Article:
Seeing the truth

In her new location at 4201 Cass in the Cultural Center, longtime gallery owner Dell Pryor presents “Visual Essence,” featuring Chuck Stewart, Hugh Grannum, Adger W. Cowans, Karen Sanders and Emerson Matabele, five African-American photographers.

Stewart and Grannum are represented by works picturing jazz musicians. Jazz and black-and-white photography are Siamese-twin art forms joined at the hip. Some of the most engaging examples of each genre result from the seeming catch-as-catch-can nature of the improvisational essence of each. Images of the deep, black netherworlds of nightclubs and near-dark recording studios with their murky shadows, muted highlights and gray cigarette smoke curling like vapor off hell’s boiler reflect modern jazz’s more quixotic notions.

Stewart is less concerned with capturing the flux and sweat of performance than with revealing the dignity, in Yousuf Karsh-like clarity, of the musicians’ individualities as they contemplate prior to performance, or reflect listening to playbacks of what they’ve just created. Eric Dolphy (pictured) in profile with his serpentine bass clarinet, Duke Ellington in a Tyrolean hat and rehearsal game face, and John and Alice Coltrane seated together on a piano bench at the Van Gelder studio in 1966 are quietly dramatic images of pensive reflection.

Grannum’s jazz images of Elvin Jones, Miles Davis and Thelonious Monk encapsulate them in an echoing, two-dimensional fluidity that acclaims their music as mirrored by their personalities. His image of Josephine Baker seated with unladylike crossed legs, medallion and fur hat lords it over all who observe her. His non-jazz photos of the pigeon-filled roof of an abandoned house and of a man hauling fuel oil in a wagon resound with the intensity and starkness of urban blues.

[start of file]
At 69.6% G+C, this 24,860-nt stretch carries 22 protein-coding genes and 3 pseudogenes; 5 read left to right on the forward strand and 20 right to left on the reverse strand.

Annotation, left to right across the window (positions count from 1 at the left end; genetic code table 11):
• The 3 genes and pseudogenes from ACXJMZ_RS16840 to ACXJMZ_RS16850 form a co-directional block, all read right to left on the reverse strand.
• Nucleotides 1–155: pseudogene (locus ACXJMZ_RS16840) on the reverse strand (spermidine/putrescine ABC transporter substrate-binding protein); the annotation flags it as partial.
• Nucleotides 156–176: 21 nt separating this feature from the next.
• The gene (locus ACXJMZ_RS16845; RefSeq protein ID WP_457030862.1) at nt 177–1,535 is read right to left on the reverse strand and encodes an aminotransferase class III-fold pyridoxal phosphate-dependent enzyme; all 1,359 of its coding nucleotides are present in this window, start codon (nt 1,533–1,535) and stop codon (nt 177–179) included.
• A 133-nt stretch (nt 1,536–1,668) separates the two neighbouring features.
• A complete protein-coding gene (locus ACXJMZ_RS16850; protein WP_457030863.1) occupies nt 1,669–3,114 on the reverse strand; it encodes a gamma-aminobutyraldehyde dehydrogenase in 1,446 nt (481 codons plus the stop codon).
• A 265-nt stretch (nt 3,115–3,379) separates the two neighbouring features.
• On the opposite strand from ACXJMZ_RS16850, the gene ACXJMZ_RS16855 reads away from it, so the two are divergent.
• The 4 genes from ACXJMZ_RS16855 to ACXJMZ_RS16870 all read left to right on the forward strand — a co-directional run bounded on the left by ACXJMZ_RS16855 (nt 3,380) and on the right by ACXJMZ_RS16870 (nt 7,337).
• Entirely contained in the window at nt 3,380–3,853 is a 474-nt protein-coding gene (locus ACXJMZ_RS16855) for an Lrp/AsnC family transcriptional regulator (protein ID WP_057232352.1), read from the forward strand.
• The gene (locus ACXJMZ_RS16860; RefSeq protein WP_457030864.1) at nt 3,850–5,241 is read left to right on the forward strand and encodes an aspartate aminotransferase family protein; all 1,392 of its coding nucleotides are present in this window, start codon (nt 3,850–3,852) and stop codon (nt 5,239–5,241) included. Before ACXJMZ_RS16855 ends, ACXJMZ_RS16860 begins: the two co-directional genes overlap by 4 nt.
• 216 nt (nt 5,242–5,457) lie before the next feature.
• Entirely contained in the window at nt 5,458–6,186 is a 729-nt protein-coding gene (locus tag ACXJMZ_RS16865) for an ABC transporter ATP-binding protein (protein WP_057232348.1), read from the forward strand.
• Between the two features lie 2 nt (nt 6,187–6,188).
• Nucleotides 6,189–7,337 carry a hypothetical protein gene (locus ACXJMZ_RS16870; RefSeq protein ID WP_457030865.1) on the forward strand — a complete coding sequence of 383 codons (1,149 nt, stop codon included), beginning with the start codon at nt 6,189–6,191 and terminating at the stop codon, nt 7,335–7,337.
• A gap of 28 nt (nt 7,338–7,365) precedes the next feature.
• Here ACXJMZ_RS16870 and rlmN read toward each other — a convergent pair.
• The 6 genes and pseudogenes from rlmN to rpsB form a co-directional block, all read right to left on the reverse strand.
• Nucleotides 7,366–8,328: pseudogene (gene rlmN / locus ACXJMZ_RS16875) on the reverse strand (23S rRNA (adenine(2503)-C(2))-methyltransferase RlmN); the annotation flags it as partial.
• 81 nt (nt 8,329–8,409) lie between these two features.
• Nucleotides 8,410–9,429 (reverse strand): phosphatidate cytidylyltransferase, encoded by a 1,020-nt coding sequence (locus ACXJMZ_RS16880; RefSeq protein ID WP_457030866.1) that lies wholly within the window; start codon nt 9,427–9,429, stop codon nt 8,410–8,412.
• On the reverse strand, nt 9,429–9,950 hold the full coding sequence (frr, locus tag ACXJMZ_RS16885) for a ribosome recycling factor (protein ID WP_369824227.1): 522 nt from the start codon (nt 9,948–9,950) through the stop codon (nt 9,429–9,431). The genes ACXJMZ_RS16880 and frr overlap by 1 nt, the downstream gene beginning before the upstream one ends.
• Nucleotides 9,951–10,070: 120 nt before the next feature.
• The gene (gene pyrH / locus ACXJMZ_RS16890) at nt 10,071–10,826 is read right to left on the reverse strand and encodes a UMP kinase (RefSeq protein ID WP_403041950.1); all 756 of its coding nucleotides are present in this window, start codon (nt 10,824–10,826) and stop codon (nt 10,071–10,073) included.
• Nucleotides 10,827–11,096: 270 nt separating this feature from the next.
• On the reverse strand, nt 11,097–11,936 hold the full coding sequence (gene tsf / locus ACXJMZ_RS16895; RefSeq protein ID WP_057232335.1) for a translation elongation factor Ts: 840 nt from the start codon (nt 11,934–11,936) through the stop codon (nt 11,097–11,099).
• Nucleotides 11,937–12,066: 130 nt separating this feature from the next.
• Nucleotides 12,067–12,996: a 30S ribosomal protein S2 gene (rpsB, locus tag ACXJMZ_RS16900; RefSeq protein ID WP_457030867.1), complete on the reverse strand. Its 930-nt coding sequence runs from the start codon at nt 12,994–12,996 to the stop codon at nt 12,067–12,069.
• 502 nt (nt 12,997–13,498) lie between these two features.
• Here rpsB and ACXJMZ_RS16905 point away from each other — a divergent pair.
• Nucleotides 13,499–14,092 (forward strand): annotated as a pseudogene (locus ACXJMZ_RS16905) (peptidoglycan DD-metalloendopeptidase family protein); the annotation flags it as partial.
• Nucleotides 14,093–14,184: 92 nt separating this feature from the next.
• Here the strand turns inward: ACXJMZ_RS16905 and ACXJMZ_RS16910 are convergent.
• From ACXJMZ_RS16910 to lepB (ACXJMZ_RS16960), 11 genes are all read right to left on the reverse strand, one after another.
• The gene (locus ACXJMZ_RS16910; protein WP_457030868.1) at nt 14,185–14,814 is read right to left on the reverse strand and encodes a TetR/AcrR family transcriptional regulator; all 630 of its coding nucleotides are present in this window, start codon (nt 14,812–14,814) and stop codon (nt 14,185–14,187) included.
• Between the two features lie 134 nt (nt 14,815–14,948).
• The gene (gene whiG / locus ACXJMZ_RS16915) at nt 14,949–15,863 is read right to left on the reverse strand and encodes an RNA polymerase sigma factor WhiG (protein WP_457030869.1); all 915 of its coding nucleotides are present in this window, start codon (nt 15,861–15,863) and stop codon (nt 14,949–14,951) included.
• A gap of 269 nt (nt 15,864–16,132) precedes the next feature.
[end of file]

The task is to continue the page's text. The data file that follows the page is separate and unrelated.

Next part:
The strength of Karen Sanders’ images demands the engagement of the viewer’s attention until conventional reactions scale away and deeper possibilities rise to the level of conscious consideration. Rather than concerning herself with statements about the reality of the moment, Sanders challenges conceptions and perceptions regarding gender, race and religion. Particularly provoking is her large, color-photo collage of a fish, encrusted with spikes and hung by its middle from a metal ring and chain. Thoughts of lynching and crucifixion are but two of the possibilities suggested.

Adger W. Cowans has portrayed himself “as practicing with his eyes as a musician does with his instrument.” He favors a fine-arts painterly approach with his studies of draped silk cloth shining against matte-black and gray shadows, and torsos rendered with lush charcoal drawinglike texture and depth. His compositions are as visually evocative and haunting as late-night ballads.

Picturing settings as diverse as Ethiopia, Israel, Alaska and Pennsylvania Dutch Quaker country, Emerson Matabele’s nine sepia prints are connected by a central theme, the dignity of the human spirit. Each of the images whispers its intent with the subtlety of the burnished gold in which it is framed.

With this new show, Pryor presents a quintet of artists with persuasive visions and the technical chops to compel us to reflect on the visual essence of each.


“Visual Essence” is at Dell Pryor Galleries (4201 Cass at Willis, Detroit) through Dec. 6. Call 313-833-6990.

Bill Harris writes about sounds and visions for Metro Times. E-mail him at [email protected]
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